Efforts to inspire young people to get involved with protecting New Zealand's natural world will benefit from $566,000 of funding announced today, Conservation Minister Maggie Barry says.
"Six significant environmental education projects will receive the money from the Community Conservation Partnerships Fund," Ms Barry says.
"It is vital for the future of conservation in this country that we're able to support organisations that are doing great work and encourage the next generation to enjoy, value and protect our natural world."
The money will enable the expansion of several successful education and outreach programmes, as well as the beginning of new ones. Networking between different groups involved will also be supported.
"Involving children from an early age in conservation is an investment in lifelong awareness of our unique environment," Ms Barry says. "Contact with nature inspires creativity, lifts achievement and can deliver tangible benefits for young people and their communities."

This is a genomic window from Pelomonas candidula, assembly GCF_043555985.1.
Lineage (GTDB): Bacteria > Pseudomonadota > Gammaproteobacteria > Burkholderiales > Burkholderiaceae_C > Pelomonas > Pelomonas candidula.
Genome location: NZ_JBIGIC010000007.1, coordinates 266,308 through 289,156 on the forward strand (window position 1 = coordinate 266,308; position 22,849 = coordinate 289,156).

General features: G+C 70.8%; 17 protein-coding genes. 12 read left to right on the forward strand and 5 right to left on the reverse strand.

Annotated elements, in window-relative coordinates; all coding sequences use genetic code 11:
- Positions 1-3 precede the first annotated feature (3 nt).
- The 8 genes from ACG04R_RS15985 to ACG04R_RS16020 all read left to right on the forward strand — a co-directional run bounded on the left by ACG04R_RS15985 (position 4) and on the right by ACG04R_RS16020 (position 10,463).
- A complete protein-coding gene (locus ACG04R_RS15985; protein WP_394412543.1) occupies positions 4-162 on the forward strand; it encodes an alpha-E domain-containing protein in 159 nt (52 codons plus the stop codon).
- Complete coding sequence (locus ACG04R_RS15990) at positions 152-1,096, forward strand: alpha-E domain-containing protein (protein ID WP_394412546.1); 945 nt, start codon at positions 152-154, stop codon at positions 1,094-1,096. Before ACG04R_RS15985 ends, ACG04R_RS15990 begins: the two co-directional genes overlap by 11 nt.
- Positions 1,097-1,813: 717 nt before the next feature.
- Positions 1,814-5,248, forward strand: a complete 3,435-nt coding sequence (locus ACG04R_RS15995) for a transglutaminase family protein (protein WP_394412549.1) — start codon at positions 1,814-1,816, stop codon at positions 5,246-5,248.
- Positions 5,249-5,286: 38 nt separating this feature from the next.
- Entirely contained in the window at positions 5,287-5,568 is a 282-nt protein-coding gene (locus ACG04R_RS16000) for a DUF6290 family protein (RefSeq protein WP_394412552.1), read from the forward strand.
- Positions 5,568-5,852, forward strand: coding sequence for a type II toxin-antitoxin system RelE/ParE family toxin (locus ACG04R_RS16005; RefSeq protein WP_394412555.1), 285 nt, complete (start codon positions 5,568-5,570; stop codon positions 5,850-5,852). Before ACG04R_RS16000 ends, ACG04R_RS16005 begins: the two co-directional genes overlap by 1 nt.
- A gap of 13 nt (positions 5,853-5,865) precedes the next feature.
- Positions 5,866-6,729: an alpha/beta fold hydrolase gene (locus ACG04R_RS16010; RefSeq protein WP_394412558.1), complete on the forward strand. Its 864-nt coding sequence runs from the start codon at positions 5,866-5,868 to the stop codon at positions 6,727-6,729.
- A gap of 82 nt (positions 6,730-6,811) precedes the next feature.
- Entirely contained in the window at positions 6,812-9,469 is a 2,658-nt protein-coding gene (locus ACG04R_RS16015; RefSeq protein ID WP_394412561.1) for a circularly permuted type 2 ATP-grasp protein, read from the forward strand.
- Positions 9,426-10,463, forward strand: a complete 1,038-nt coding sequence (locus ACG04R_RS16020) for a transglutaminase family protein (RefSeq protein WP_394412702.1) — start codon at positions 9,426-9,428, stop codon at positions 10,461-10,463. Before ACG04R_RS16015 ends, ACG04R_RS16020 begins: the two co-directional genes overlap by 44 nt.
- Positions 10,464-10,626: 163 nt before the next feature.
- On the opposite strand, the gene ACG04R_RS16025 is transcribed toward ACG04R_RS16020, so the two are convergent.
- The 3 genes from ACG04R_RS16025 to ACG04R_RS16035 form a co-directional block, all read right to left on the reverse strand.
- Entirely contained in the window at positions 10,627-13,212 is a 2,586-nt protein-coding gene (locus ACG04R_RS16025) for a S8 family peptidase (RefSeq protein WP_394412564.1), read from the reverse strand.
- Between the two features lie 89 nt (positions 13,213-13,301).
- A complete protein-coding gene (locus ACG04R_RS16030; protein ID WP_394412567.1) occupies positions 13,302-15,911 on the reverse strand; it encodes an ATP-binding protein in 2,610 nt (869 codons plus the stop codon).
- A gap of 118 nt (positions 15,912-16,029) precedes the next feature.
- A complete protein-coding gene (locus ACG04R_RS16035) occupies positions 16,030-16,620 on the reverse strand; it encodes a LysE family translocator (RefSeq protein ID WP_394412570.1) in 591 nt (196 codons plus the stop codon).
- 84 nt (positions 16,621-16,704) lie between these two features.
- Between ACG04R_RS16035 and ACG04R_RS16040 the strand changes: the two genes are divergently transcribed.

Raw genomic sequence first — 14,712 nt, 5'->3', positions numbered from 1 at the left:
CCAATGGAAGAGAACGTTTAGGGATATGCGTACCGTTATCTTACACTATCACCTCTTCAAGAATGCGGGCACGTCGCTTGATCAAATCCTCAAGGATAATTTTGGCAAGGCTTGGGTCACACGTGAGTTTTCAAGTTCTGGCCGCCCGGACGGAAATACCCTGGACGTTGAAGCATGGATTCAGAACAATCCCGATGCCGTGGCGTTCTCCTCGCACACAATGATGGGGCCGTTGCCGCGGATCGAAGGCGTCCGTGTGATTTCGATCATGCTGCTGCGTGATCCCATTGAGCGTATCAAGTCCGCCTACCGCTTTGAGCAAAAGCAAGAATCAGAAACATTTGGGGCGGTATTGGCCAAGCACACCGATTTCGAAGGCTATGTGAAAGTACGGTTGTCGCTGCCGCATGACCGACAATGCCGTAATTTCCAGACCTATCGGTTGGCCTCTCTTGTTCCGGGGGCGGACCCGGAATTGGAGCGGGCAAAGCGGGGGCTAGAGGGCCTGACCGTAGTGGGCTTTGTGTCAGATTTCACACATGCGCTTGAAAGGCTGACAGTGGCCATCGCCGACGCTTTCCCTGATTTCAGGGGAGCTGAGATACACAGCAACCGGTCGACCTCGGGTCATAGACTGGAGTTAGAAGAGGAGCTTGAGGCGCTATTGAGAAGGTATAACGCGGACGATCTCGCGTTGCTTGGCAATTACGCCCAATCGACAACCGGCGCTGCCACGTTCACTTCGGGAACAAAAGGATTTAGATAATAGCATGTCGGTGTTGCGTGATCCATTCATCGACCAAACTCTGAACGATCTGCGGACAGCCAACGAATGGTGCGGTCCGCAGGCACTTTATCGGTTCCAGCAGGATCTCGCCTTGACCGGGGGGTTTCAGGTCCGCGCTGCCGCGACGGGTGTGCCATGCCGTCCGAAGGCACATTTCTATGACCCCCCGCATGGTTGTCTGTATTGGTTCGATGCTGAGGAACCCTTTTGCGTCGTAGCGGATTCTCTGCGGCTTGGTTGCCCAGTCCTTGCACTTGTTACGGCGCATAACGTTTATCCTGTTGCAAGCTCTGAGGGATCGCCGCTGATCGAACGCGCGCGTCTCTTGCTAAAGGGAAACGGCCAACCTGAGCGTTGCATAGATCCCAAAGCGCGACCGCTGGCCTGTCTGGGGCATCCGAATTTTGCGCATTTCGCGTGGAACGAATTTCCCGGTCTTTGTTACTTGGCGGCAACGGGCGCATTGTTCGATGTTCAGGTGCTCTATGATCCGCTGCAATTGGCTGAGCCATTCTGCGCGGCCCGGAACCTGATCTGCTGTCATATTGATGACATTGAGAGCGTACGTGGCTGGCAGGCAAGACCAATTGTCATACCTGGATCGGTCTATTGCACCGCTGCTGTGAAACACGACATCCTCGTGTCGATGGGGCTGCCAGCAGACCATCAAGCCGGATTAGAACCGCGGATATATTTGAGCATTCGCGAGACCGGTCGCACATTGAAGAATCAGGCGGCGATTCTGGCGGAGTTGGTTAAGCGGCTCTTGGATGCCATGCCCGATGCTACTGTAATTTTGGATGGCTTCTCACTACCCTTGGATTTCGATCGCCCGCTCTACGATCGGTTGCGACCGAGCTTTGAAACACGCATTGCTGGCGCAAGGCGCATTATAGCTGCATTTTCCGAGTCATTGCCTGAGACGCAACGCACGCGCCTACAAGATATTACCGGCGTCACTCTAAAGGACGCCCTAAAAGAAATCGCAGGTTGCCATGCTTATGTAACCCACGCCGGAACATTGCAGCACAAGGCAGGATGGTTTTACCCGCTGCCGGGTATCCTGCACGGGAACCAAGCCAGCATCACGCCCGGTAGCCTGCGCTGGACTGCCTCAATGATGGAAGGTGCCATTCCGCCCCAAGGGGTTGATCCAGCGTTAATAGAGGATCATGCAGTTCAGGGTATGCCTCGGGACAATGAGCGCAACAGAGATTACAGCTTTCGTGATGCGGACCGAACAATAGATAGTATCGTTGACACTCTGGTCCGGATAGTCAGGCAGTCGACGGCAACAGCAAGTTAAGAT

The six groups receiving CCPF funding are:
Kids Greening Taupō - $65,000 to involve children in the wider Greening Taupō urban restoration project.
Fiordland Conservation Trust - $66,066 for Kids Restore The Kepler, a programme which encourages youth involvement in conservation around the Kepler Track and Te Anau.
Mountains to Sea Conservation Trust - $240,000 for a national programme to raise awareness of marine and freshwater management issues.
Kelly Tarleton's Marine Wildlife Trust - $100,000 to expand the reach of its mobile marine education programme targeting low-decile and special needs schools.
Wellington Marine Conservation Trust - $75,000 to increase the number of schools able to access its education programmes.
New Zealand Association of Environmental Education - $20,000 for a conference bringing together local government, community groups, schools, non-government organisations and young people promoting environmental education.